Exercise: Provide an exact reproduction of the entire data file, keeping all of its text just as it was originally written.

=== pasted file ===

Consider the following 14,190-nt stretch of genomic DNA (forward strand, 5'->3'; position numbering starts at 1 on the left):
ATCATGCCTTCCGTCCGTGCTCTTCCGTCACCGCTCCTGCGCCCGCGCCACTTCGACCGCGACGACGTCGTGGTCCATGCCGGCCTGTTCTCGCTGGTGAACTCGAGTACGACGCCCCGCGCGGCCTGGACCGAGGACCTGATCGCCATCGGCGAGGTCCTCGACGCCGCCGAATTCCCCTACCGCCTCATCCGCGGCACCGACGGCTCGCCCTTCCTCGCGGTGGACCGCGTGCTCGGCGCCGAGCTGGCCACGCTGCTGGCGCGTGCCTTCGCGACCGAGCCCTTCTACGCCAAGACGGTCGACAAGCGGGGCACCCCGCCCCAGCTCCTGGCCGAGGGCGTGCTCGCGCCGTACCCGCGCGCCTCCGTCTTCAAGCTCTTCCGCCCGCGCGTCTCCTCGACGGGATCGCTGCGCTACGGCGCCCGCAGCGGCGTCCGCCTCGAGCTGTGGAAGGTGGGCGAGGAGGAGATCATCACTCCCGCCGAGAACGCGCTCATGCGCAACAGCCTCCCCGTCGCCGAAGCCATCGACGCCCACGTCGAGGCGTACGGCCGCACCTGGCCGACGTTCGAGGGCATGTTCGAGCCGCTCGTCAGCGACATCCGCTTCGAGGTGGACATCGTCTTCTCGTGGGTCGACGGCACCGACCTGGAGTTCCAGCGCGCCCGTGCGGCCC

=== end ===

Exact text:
Consider the following 14,190-nt stretch of genomic DNA (forward strand, 5'->3'; position numbering starts at 1 on the left):
ATCATGCCTTCCGTCCGTGCTCTTCCGTCACCGCTCCTGCGCCCGCGCCACTTCGACCGCGACGACGTCGTGGTCCATGCCGGCCTGTTCTCGCTGGTGAACTCGAGTACGACGCCCCGCGCGGCCTGGACCGAGGACCTGATCGCCATCGGCGAGGTCCTCGACGCCGCCGAATTCCCCTACCGCCTCATCCGCGGCACCGACGGCTCGCCCTTCCTCGCGGTGGACCGCGTGCTCGGCGCCGAGCTGGCCACGCTGCTGGCGCGTGCCTTCGCGACCGAGCCCTTCTACGCCAAGACGGTCGACAAGCGGGGCACCCCGCCCCAGCTCCTGGCCGAGGGCGTGCTCGCGCCGTACCCGCGCGCCTCCGTCTTCAAGCTCTTCCGCCCGCGCGTCTCCTCGACGGGATCGCTGCGCTACGGCGCCCGCAGCGGCGTCCGCCTCGAGCTGTGGAAGGTGGGCGAGGAGGAGATCATCACTCCCGCCGAGAACGCGCTCATGCGCAACAGCCTCCCCGTCGCCGAAGCCATCGACGCCCACGTCGAGGCGTACGGCCGCACCTGGCCGACGTTCGAGGGCATGTTCGAGCCGCTCGTCAGCGACATCCGCTTCGAGGTGGACATCGTCTTCTCGTGGGTCGACGGCACCGACCTGGAGTTCCAGCGCGCCCGTGCGGCCC